European regional leaders attempt Sputnik V purchases – POLITICO



The head of the Spanish region of Madrid attempted to obtain doses of the Russian-made Sputnik V vaccine earlier this year in a further sign of the willingness of regional leaders across Europe to break away from the strategies set out by their national governments.

According to Spanish daily ABC, the president of the Madrid region, Isabel Díaz Ayuso, asked regional health counselor Enrique Ruiz-Escudero to engage in several rounds of talks with Sputnik V distributors, a move not in line with Spanish Prime Minister Pedro Sanchez’s vaccine rollout plan.

Ayuso, a conservative politician who has routinely attacked Sánchez’s handling of the coronavirus crisis, has long accused the central government of failing to provide the capital region with the vaccine doses it needs.

During a press conference on Tuesday, she defended her region’s parallel negotiations, insisting that it was her government’s obligation to seek out alternatives.

“It wouldn’t be the first, nor the fifth, nor the 10th time that Madrid has been ahead of the Spanish government in terms of seeking out all possible ways to fight against the virus,” said Ayuso, who has made her opposition to Sánchez a central pillar of her campaign ahead of May 4 elections in the capital region.

The split between the Madrid region and the Spanish government mirrors similar splits at the international level in Europe, which have seen the likes of Hungary deviate from the EU’s common vaccine strategy to strike deals with Russia.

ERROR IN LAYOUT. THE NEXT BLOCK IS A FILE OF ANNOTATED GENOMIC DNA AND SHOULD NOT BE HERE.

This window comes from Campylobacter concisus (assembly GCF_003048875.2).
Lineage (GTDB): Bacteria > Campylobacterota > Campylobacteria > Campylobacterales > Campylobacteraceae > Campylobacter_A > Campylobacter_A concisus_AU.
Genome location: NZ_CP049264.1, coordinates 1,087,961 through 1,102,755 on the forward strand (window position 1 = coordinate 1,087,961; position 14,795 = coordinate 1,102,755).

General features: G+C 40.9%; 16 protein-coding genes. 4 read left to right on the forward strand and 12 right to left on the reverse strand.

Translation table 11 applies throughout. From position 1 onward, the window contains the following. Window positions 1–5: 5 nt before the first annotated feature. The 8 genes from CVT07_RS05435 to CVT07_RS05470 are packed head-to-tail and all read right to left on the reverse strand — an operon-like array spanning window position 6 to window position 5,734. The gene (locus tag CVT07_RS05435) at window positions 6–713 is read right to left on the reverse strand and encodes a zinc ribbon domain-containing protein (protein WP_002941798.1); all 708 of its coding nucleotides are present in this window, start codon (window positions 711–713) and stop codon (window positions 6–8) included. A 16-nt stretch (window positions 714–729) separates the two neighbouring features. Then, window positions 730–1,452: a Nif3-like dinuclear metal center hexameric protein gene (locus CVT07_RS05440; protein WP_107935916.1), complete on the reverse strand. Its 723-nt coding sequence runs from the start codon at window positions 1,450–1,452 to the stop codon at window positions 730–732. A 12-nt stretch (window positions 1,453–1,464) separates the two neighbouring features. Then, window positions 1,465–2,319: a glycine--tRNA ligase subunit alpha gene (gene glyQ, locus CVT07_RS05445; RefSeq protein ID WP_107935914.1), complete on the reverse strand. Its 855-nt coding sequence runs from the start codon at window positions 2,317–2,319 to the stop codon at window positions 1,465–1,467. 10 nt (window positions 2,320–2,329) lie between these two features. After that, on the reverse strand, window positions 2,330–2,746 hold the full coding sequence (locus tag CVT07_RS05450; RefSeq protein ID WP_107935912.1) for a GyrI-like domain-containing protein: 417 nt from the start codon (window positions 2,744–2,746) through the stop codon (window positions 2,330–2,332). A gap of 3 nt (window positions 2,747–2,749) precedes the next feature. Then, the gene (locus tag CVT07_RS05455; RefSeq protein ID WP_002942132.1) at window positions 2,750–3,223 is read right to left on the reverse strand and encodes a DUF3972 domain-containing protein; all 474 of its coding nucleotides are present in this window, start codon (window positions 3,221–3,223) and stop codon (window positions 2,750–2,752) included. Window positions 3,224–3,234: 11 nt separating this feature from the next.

Madrid health counselor Ruiz-Escudero said that his region had followed the example set by other EU countries that had sought out the Sputnik V vaccine, adding that while negotiations continued to progress, Madrid would wait for approval from the European Medicines Agency (EMA), which has not yet signed off on the Russian-made vaccine.

Ruiz-Escudero criticized the “slowness” of the EMA and said it was difficult to understand given the urgency of the pandemic.

At a press conference held after the weekly meeting of the Council of Ministers, Prime Minister Sánchez called for “loyalty” and defended the EU’s strategy of purchasing vaccines collectively.

“The important thing is to act with rigor, seriousness and solidarity,” he said, adding that Spain would vaccinate 70 percent of its population before August. “Unity is essential in the fight against the pandemic, as well as in our supply of doses.”

Ayuso’s move in Madrid follows something similar done by Vincenzo De Luca, the regional governor of the Southern Italian region of Campania, who last month signed a deal for a reported half a million doses of the Russian-made vaccine, contingent on EMA approval.

De Luca, a member of the center-left Democratic Party backing Prime Minister Mario Draghi’s government, hasn’t shied away from criticizing the government in Rome over its response to the pandemic. 

Meanwhile, in February, Luca Zaia, governor of Italy’s Veneto region and member of the right-wing League party, attempted to carry out his own independent vaccine purchase.

While that move didn’t go through, following De Luca’s announcement, Zaia said he would go ahead with his own region’s Sputnik deal if the EMA approved the shot.





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